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Jonathan Knowles and Thomas Raleigh

Print publication date: 2019

Print ISBN-13: 9780198803461

Published to Oxford Scholarship Online: December 2019

DOI: 10.1093/oso/9780198803461.001.0001

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PRINTED FROM OXFORD SCHOLARSHIP ONLINE (oxford.universitypressscholarship.com). (c) Copyright Oxford University Press, 2021. All Rights Reserved. An individual user may print out a PDF of a single chapter of a monograph in OSO for personal use. date: 07 December 2021

Relationalism, Berkeley’s Puzzle, and Phenomenological Externalism

Relationalism, Berkeley’s Puzzle, and Phenomenological Externalism

(p.169) 7 Relationalism, Berkeley’s Puzzle, and Phenomenological Externalism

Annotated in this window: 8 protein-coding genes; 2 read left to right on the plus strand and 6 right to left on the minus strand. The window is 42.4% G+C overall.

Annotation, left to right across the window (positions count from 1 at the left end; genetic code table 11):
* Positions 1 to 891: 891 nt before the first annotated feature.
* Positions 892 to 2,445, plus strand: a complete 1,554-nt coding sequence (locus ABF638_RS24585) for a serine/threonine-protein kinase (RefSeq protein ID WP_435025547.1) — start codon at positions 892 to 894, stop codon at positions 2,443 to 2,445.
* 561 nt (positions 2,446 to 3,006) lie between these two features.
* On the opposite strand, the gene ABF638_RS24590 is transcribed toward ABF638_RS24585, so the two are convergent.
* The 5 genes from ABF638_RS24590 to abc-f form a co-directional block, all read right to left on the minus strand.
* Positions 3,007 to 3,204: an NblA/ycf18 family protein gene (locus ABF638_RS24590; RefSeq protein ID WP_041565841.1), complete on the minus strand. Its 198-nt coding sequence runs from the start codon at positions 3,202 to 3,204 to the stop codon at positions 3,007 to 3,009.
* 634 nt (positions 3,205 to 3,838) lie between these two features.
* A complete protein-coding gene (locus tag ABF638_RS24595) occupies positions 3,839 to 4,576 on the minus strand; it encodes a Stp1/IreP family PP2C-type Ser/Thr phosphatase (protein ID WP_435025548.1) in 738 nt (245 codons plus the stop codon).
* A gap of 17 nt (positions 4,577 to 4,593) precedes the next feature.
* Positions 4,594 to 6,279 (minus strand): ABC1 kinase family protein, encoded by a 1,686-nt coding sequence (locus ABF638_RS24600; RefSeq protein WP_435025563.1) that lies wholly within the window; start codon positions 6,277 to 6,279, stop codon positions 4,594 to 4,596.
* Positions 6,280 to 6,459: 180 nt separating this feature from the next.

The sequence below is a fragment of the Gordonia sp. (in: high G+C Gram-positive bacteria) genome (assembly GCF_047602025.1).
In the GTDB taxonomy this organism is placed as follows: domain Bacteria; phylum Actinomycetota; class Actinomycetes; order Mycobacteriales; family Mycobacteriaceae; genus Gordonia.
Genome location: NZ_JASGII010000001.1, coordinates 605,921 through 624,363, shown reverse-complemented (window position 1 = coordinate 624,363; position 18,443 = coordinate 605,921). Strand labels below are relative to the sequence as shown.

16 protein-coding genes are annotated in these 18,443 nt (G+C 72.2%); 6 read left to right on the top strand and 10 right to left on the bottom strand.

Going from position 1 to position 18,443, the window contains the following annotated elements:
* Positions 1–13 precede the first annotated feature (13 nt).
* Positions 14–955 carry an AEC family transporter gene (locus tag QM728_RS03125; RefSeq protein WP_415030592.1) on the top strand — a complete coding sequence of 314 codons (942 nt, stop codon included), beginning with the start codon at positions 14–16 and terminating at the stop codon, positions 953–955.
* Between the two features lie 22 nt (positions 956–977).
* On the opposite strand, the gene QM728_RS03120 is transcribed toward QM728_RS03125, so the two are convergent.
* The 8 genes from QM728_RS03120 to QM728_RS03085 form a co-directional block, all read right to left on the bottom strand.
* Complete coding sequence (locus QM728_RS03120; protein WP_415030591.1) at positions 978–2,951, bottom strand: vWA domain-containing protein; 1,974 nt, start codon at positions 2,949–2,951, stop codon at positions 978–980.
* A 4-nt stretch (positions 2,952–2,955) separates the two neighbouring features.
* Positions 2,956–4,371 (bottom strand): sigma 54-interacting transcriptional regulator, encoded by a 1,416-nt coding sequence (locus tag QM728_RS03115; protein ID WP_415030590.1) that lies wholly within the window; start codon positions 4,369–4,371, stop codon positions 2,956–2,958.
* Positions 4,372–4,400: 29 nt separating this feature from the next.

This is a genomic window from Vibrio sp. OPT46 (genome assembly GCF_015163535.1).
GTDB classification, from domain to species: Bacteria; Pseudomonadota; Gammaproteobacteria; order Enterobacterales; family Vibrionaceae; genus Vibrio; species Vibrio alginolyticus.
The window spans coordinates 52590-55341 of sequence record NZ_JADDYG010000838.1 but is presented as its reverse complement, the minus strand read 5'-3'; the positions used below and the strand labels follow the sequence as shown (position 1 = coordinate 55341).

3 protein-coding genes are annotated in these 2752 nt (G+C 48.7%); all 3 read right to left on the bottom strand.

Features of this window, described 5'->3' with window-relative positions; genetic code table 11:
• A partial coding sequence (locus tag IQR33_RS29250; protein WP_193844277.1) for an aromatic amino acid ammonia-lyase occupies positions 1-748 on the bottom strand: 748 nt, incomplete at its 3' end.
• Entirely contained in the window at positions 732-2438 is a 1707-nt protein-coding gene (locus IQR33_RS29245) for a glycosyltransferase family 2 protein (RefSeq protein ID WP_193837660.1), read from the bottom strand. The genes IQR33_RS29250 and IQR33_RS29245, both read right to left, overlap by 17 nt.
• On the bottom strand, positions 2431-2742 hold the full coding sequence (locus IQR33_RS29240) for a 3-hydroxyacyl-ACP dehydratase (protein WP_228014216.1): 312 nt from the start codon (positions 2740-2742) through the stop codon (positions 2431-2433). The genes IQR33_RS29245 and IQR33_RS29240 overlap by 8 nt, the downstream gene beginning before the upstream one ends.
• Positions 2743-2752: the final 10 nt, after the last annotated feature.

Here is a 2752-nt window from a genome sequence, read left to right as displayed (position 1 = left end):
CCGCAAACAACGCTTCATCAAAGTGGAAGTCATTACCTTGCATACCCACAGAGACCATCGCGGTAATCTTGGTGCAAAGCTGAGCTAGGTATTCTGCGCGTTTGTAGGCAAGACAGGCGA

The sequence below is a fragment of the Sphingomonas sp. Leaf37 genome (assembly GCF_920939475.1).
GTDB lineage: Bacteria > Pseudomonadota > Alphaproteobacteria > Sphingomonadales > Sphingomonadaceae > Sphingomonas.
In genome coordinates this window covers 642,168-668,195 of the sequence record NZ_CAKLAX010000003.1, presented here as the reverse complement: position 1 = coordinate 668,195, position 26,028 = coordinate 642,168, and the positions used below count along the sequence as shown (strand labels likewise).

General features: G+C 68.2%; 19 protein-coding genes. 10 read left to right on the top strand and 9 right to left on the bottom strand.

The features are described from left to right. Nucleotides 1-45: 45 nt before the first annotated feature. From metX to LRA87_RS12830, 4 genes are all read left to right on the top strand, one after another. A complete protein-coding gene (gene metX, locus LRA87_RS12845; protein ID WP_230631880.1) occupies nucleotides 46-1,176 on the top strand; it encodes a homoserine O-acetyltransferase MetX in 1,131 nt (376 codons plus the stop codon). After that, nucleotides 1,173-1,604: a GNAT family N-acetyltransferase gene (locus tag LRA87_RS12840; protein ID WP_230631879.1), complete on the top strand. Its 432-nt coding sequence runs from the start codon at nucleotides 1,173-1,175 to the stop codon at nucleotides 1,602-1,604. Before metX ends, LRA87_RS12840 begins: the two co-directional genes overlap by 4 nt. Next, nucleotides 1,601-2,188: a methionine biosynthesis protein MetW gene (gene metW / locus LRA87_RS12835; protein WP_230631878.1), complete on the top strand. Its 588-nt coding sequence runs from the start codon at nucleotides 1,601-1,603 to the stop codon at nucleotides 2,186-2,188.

Jonathan Knowles

Oxford University Press

Relationalism, also called ‘the Relational View’, is a theory of perceptual experience which sees at least a central core of such experience as consisting in a non-representational relation between subjects and features of their environment—a relation that is also seen as at least analogous to Russellian acquaintance. In addition to phenomenological support, relationalism is according to one of its major proponents John Campbell needed to solve what he calls ‘Berkeley’s puzzle’: how it can be that we can gain a conception of objects as mind-independent from sensory experience. I examine Campbell’s arguments for this claim and suggest they fail to convince insofar as it is unclear that experience is necessary to acquire a conception of mind-independent objects. I close by showing how phenomenological externalism can do justice to our conflicting intuitions regarding Berkeley’s puzzle.

Keywords:   perceptual experience, relationalism, Berkeley’s puzzle, John Campbell, Quassim Cassam, mind-independence, phenomenological externalism

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